There remains an unsettled question regarding the achievement of the African rice Green Revolution (GR): Must a region start from the adoption of basic farm management practices (e.g., seed selection, nursery bed set-up, field leveling, bund construction, and transplanting), many of which were already common in Asia at the time of its GR?
This study evaluated a randomized controlled trial (RCT) of training in such basic practices in remote rainfed lowland areas of Mozambique. The training employed two approaches: implementing farmer field schools in demonstration plots and promoting farmer-to-farmer social learning. The intention-to-treat (ITT) effect on the yield was 447–546 kg/ha (29%–36% of the control group average yield), with statistical significance at 7%–8%, regardless of the irregular rainfall conditions.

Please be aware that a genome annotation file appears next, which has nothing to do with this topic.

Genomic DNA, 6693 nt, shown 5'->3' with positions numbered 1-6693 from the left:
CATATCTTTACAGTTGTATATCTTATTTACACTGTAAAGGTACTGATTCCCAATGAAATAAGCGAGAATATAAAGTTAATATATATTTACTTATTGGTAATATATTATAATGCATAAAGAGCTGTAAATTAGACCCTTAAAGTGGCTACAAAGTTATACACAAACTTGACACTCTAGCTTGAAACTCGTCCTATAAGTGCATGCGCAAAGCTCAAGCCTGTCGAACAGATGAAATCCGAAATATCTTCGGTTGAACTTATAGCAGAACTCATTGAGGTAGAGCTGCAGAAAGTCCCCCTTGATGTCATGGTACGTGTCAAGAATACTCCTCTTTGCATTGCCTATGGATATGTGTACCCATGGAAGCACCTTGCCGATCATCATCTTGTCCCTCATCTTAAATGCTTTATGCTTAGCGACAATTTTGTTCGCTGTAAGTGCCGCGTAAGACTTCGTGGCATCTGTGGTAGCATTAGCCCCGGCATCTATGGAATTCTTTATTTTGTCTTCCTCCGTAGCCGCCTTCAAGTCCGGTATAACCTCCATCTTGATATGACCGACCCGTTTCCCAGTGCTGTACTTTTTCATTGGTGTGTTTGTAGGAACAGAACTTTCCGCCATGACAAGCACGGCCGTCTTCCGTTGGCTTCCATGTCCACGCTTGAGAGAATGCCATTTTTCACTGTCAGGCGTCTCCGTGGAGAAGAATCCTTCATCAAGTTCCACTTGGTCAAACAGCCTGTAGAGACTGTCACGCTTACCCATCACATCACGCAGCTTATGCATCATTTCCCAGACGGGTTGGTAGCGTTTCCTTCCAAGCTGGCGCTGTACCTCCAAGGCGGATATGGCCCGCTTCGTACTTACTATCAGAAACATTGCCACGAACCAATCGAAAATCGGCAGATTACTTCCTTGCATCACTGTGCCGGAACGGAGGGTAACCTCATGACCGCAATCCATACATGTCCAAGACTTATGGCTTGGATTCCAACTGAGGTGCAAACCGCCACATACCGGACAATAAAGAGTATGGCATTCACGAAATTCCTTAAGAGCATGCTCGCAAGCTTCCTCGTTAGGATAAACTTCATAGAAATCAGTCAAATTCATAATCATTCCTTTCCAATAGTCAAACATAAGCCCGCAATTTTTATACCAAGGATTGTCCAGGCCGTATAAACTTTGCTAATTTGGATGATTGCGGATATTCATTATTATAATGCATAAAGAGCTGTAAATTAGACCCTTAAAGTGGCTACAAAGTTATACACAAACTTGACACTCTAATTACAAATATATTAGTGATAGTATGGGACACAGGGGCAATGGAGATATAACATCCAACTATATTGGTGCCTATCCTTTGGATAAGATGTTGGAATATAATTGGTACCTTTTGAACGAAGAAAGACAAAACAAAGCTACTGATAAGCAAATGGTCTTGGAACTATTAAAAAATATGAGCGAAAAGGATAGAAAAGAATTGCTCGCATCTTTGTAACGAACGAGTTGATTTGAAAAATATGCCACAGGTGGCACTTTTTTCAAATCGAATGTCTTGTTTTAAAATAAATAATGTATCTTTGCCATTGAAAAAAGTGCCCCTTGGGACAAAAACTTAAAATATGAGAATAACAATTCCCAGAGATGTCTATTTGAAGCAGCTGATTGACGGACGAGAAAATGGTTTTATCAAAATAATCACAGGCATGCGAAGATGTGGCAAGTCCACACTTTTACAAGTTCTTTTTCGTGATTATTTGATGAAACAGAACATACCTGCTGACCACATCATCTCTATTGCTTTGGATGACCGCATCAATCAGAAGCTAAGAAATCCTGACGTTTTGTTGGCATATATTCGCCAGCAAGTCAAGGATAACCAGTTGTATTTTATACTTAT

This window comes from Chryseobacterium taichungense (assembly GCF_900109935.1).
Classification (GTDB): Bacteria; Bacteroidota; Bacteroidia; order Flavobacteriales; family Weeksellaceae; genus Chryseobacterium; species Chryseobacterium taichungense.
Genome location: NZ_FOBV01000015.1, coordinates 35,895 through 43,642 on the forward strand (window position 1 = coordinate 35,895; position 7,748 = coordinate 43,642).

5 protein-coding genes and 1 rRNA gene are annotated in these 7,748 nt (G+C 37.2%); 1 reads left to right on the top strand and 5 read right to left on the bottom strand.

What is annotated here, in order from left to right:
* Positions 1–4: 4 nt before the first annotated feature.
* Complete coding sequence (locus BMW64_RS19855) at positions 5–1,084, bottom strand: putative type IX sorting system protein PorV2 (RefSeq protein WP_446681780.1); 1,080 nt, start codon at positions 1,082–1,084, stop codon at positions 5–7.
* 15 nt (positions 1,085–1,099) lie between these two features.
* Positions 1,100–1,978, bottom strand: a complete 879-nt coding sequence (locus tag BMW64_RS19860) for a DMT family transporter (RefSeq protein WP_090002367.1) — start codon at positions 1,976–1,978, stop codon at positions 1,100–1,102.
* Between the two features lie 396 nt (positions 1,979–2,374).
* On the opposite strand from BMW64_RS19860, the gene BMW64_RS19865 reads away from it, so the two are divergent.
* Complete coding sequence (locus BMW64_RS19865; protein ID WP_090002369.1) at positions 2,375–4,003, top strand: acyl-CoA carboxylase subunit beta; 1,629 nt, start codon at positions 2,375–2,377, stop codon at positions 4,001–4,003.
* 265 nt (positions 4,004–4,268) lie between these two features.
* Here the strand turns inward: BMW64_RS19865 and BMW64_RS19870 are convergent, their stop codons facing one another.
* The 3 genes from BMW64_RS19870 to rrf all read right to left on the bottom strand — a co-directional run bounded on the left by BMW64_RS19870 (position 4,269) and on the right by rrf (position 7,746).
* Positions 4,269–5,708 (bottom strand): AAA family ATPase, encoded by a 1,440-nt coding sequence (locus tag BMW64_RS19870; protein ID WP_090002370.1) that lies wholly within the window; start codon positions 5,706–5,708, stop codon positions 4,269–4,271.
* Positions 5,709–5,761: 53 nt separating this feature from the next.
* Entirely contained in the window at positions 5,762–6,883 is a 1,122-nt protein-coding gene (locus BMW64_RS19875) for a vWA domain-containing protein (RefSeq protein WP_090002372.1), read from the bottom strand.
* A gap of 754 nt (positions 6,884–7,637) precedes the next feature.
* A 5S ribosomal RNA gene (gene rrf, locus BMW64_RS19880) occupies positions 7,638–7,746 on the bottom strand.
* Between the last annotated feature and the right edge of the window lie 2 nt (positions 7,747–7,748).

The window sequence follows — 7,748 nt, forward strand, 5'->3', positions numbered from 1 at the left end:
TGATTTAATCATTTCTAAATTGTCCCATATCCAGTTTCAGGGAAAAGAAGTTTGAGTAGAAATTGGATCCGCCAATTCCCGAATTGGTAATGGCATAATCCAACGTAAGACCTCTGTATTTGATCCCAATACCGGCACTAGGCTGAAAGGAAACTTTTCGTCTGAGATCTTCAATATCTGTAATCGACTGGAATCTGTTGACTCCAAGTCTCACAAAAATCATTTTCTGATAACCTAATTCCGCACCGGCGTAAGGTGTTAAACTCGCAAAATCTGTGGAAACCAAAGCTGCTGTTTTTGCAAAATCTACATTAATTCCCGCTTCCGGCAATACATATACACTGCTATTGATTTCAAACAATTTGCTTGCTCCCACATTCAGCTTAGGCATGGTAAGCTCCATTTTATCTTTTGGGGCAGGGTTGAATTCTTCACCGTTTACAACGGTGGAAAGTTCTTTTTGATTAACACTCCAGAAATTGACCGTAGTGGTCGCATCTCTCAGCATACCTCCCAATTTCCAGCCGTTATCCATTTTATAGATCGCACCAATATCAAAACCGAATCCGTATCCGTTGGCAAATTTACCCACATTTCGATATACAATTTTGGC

The results indicate that the adoption of basic practices alone can improve rice yield even without modern inputs such as modern varieties and inorganic fertilizer, which are not easily available in local markets in remote areas or accessible to cash-constrained farmers. We also found complementarity among the basic practices, indicating that they must be adopted as a package for effective yield improvement.
Keywords: Management training, extension systems, technology adoption, rice, Green Revolution